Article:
Medicaid Helps People With Disabilities Who Need Long-Term Care To Stay In Their 80 percent of nonelderly people with disabilities who use Medicaid long-term care are served in the community, with the remaining 20 percent in institutions. Over the past few decades, states have expanded community services to serve more nonelderly adults with disabilities instead of in nursing home facilities. HCBS typically are less expensive than nursing homes and are preferred by many nonelderly adults with disabilities.

Medicaid Increases Financial Security For People With Disabilities

Medicaid Is One Of The Most Effective Anti-Poverty Programs, Particularly For People With Disabilities. Medicaid reduced the health inclusive poverty measure by 3.8 percentage points. This is comparable to the combined effect of all social insurance programs and greater than the effects of non-health means tested benefits and refundable tax credits. The poverty-reducing effects were greatest for adults with disabilities, the elderly children, and racial/ethnic minorities.

Medicaid Expansion Increased Employment For People With Disabilities. Individuals with disabilities living in Medicaid expansion states are more likely to be employed than are those living in non expansion states. They are able to access and maintain Medicaid coverage while earning at levels that previously would have made them ineligible. However, the Supreme Court’s decision to make Medicaid expansion optional created a coverage gap into which some people with disabilities still fall. For people with disabilities in non expansion states, the existing population health disparities may widen.

Final Week of Medicaid Awareness Month Highlights Medicaid’s Role in the Fight for Health Equity

Washington, D.C. – Today, Protect Our Care is kicking off the final week of Medicaid Awareness Month, which examines the critical role Medicaid has played in reducing disparities in health coverage and improving overall health outcomes for vulnerable communities. Research confirms that Medicaid expansion saves lives and drastically reduces racial health disparities. States that expanded their Medicaid programs saw a 51 percent reduction in the gap between uninsured white and Black adults after expansion, and a 45 percent reduction between white and Hispanic adults. Medicaid expansion is the single most important step Congress can take to reduce harmful inequities in our health care system, particularly for communities of color.

“Medicaid has played a vital role in improving equity in health insurance coverage and access to care. The program has increased coverage rates, reduced poverty and inequality, and boosted financial security for communities of color,” said Protect Our Care Executive Director Brad Woodhouse. “Democrats have worked hard to strengthen the program, which has resulted in record enrollment at a time it was needed most. President Biden and his allies in Congress are working hard to protect Medicaid for generations to come. Their success in the face of Republican sabotage speaks to the program’s success— Medicaid is stronger than ever.”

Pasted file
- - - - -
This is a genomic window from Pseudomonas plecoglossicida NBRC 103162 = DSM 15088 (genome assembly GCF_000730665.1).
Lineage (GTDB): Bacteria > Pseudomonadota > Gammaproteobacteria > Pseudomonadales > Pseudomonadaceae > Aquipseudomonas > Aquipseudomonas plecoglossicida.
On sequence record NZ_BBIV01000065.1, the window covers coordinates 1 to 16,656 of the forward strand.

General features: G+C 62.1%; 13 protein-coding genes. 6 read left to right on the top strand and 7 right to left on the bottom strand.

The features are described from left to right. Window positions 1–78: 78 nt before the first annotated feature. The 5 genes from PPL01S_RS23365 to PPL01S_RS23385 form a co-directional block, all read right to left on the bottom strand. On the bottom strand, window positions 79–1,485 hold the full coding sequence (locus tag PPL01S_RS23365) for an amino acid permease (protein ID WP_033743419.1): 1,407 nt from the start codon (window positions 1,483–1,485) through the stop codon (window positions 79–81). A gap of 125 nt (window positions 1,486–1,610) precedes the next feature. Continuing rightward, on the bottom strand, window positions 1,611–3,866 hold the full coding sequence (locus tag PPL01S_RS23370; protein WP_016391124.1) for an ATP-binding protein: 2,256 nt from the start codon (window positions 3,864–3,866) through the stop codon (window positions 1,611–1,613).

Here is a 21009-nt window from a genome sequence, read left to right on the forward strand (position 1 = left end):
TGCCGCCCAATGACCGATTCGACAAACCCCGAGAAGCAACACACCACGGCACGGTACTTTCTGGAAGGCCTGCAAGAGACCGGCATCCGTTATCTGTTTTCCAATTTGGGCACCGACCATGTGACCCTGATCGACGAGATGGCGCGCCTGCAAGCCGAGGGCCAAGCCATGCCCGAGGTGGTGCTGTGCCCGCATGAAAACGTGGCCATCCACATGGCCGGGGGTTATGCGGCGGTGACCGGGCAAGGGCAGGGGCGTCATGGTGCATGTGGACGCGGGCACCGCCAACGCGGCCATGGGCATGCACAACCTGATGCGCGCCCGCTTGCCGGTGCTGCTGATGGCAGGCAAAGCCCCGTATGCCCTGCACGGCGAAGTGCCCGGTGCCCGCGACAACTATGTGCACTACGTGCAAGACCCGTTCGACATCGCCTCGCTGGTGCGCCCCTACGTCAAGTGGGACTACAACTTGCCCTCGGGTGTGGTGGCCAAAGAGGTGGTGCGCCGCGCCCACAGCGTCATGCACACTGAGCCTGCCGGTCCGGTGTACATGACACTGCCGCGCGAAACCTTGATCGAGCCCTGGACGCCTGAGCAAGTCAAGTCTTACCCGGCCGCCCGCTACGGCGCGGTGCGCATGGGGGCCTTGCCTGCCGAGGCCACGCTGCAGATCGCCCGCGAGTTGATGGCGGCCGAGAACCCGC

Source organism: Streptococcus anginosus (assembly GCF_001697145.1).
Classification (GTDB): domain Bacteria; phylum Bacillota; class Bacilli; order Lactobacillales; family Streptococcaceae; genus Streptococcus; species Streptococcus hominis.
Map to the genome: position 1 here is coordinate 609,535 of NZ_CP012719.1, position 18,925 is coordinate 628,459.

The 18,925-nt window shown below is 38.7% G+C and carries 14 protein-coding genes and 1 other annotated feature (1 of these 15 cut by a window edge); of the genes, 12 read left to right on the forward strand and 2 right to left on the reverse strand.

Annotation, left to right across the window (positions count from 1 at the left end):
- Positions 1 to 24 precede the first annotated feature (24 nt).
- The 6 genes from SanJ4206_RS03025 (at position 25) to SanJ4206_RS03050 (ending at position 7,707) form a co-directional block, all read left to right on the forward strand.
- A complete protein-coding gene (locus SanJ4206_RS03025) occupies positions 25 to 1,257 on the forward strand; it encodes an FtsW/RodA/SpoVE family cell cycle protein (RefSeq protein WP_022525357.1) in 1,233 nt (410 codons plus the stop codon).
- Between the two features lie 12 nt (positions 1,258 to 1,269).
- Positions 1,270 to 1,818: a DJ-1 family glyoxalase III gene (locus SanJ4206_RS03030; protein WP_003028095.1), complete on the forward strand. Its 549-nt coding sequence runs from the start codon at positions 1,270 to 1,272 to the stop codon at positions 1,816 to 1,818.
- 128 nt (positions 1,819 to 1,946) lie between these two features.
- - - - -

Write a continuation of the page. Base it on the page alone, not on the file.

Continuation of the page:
Throughout the month, Protect Our Care released fact sheets and hosted nationwide events with elected officials, storytellers, and health care advocates to highlight Medicaid’s critical role in America, discuss what needs to be done to expand and strengthen the program, and raise awareness of the consequences of Republican threats.

Medicaid Awareness Month 2022 theme weeks:

  • Week 1: Medicaid is Working! Week one focused on how Medicaid has improved the lives of millions even amid the COVID-19 pandemic. 
  • Week 2: Close the Coverage Gap. Week two is bringing attention to the urgent need to close the Medicaid coverage gap. 
  • Week 3: Protect Medicaid Coverage. Week three will focus on how millions of Americans face losing their Medicaid coverage coverage when the COVID-19 public health emergency ends and how Republican officials across the country are waging a relentless war on Medicaid. 
  • Week 4: Medicaid & Health Equity. The final week will highlight how Medicaid is our most powerful tool in fighting for health equity. 

FACT SHEET: Medicaid Works For Communities Of Color

Generations of structural racism have resulted in people of color experiencing lower rates of coverage, worst health outcomes, and staggering health inequities. As a result, Medicaid coverage remains a critical source of coverage, especially for Black, Hispanic, and Latino Americans who experience poverty at a higher rate than white Americans and remain less likely to have access to quality care. These groups also face higher rates of chronic conditions that make access to affordable health coverage even more essential. 

Read the full fact sheet here.